4. If you're waiting for an activity on specific session and you're tiered watching/checking each tab frequently, you can easily right click on the tab and select "monitor for activity", then when a new output appears on that session you will see a "pop up' windows reporting that, even if you are in different application.

5. Shortcuts! of course you must know these shortcuts as a Linux user :)
- New tab: ctrl + alt + n
- Rename tab: ctr + alt + s
- Close tab: ctrl + d (depends on your shell)
- Browse tabs: shift + right/left arrow
- Move tab: ctrl + shift + right/left arrow


Tuesday, March 17, 2009

bash vs. tcsh

I find it much easier to use BASH rather than TCSH, many articles in the wen explains why, so I will save few bits for Google robot and will not replicate this info.
However, it may be useful to know that to switch shell you can easly use 'chsh' or 'ypchsh' (make sure you have the correct permissions, otherwise contact your admin :-/) I had to contact my IT admin to do it for me.

Ah, and also here is a very nice (and advanced) bashrc file, to use it; copy the file to your home directory (named .bashrc) and you'll feel like superman, I mean root :)

Bash, feels like home :)

VNC Auto Start and Copy & Paste

Since I use VNC intensively, I needed to automaticly start VNC session when the Linux machine comes up, a lot of posts in the internet explains how to hack gdm, init.d services, rc.local, etc.. but it seems that VNC developers already thought about this and here is the simplest way:
1. Edit /etc/sysconfig/vncserver and include the line VNCSERVERS="sessionnumber:myusername"
For example:
VNCSERVERARGS[1]="-geometry 1016x710 -nolisten tcp -nohttpd"
2. Enable vncserver on runlevel system services, run: chkconfig vncserver on

That's it, you can try to reboot your machine and check how VNC session is automatically up!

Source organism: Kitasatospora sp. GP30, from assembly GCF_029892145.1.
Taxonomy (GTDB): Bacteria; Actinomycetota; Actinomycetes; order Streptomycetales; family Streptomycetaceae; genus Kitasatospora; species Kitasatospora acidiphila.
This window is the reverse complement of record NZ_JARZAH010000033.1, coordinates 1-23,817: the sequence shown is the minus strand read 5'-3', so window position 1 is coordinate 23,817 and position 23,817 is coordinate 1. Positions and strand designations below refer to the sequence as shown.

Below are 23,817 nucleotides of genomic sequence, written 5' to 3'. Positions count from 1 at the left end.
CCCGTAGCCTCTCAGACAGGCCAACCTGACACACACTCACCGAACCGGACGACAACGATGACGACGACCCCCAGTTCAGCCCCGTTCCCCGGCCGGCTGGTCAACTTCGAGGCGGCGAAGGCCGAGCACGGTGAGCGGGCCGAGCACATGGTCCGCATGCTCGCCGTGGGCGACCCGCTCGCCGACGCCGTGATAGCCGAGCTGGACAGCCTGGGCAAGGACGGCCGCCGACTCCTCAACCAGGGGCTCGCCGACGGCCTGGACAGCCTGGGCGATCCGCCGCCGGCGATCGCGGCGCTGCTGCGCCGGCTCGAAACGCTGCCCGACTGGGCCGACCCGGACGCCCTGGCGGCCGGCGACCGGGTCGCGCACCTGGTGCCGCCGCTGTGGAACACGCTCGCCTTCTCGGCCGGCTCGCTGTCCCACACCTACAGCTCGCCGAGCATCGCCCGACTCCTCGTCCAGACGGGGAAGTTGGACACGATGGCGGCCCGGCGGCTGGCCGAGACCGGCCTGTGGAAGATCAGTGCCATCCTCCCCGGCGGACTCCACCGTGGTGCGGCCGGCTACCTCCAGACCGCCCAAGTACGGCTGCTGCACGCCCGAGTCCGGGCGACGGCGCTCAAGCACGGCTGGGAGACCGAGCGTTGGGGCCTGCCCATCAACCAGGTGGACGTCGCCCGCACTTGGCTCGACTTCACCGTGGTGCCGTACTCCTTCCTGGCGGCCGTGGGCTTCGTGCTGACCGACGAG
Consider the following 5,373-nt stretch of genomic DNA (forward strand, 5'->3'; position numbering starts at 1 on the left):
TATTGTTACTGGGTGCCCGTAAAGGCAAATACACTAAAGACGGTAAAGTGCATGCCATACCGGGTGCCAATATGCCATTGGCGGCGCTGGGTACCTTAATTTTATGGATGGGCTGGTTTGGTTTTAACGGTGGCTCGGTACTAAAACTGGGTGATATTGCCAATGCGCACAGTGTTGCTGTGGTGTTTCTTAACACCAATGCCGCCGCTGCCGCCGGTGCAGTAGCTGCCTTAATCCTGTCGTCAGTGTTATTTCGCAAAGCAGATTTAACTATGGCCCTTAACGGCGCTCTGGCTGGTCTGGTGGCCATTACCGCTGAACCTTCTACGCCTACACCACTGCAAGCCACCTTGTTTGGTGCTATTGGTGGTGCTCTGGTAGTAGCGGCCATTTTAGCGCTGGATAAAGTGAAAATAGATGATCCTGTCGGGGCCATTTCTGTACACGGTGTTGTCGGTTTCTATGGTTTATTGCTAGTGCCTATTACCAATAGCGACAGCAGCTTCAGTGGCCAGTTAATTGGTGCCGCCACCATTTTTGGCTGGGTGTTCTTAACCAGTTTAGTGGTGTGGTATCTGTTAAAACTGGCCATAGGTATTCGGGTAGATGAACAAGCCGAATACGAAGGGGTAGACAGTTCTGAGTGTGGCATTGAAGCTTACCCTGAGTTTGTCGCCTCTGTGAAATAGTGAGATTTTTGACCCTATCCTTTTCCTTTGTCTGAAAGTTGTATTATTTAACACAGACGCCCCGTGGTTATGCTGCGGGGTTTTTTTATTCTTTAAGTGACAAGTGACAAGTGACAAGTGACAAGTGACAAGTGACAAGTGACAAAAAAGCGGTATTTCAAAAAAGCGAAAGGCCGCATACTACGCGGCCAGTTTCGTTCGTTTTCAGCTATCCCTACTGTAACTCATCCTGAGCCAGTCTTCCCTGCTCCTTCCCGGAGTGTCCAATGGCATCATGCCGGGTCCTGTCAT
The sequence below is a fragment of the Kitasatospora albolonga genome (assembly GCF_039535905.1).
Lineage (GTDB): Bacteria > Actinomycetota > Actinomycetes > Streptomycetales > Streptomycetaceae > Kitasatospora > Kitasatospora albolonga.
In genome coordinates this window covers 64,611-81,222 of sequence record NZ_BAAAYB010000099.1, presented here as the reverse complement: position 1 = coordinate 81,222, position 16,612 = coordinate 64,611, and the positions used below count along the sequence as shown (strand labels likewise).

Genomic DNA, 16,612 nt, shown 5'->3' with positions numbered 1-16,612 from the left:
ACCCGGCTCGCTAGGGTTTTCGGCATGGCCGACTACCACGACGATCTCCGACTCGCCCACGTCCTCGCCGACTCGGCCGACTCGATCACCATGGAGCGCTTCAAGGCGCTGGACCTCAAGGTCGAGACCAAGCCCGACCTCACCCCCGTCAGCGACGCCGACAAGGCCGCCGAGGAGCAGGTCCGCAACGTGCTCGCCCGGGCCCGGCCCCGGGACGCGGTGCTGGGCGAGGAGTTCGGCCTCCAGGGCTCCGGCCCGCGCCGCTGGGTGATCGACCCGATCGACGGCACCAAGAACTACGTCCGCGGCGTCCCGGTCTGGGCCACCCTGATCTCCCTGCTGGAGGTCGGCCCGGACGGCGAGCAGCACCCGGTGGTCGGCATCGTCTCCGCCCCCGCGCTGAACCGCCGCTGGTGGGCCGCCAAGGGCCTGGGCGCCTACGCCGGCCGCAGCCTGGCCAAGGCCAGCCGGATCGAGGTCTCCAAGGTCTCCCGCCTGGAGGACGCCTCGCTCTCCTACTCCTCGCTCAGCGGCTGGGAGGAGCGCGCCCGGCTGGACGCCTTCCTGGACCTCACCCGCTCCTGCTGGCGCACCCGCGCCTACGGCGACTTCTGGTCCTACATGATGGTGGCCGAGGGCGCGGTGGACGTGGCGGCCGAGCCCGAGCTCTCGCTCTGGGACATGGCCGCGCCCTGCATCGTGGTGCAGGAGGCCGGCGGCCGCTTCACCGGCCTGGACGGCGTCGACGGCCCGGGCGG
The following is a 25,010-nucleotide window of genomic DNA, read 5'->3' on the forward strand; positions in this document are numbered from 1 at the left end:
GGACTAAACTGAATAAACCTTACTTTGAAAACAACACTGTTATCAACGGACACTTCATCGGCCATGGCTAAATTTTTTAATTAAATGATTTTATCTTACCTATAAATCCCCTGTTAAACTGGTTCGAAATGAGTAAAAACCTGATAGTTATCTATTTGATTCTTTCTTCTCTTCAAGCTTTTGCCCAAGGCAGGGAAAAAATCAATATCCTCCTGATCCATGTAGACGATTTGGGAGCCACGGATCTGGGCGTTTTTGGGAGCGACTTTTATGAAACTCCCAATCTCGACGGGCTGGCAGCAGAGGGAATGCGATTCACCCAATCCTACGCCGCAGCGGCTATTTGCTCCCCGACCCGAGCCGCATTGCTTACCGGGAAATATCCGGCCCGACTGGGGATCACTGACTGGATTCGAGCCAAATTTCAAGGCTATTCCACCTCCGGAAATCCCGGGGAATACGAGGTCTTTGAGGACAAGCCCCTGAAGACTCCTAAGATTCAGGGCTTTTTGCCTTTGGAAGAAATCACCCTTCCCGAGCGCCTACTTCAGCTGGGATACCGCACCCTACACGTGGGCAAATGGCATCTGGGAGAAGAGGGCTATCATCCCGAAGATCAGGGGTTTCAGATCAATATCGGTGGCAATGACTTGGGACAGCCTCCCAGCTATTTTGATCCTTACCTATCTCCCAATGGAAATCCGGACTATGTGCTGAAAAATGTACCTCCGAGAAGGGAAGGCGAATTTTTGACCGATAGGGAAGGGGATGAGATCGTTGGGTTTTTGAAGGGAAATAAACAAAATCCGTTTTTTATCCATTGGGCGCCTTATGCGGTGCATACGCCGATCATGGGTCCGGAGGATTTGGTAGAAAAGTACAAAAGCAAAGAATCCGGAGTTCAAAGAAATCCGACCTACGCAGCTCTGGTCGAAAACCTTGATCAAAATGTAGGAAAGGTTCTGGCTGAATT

o If you're having troubles to launch a graphical (kde/gnome) vnc session, you need to change your ~/.vnc/xstartup file, here is mine:

# Uncomment the following two lines for normal desktop:
exec /etc/X11/xinit/xinitrc

[ -x /etc/vnc/xstartup ] && exec /etc/vnc/xstartup
[ -r $HOME/.Xresources ] && xrdb $HOME/.Xresources
xsetroot -solid grey
vncconfig -iconic &
xterm -geometry 1024x768 -ls -title "$VNCDESKTOP Ali Ayoub Desktop" &
autocutsel &
gnome-session &
#startx &

o Copy & Paste troubleshooting:
Copy and paste feature may be problematic in VNC, a work around that worth checking is to run manually: vncconfig -iconic &
I tried to add this line to xstartup but it doesn't seem to solve the problem, I had to run it manually after the VNC session is open, and only then copy and paste between VNC session (Linux) and Windows work!

Sunday, March 01, 2009

Linux Recovery Software

Recently, a friend of mine had to recover some damaged pictures on his SD camera card, I tried few free application, none of them worked.
Finally, R-Linux application (Linux hackers rock!) running on Windows (!) worked and recovered most of the deleted/damaged files. The GUI is very intuitive and easy.. very recommended.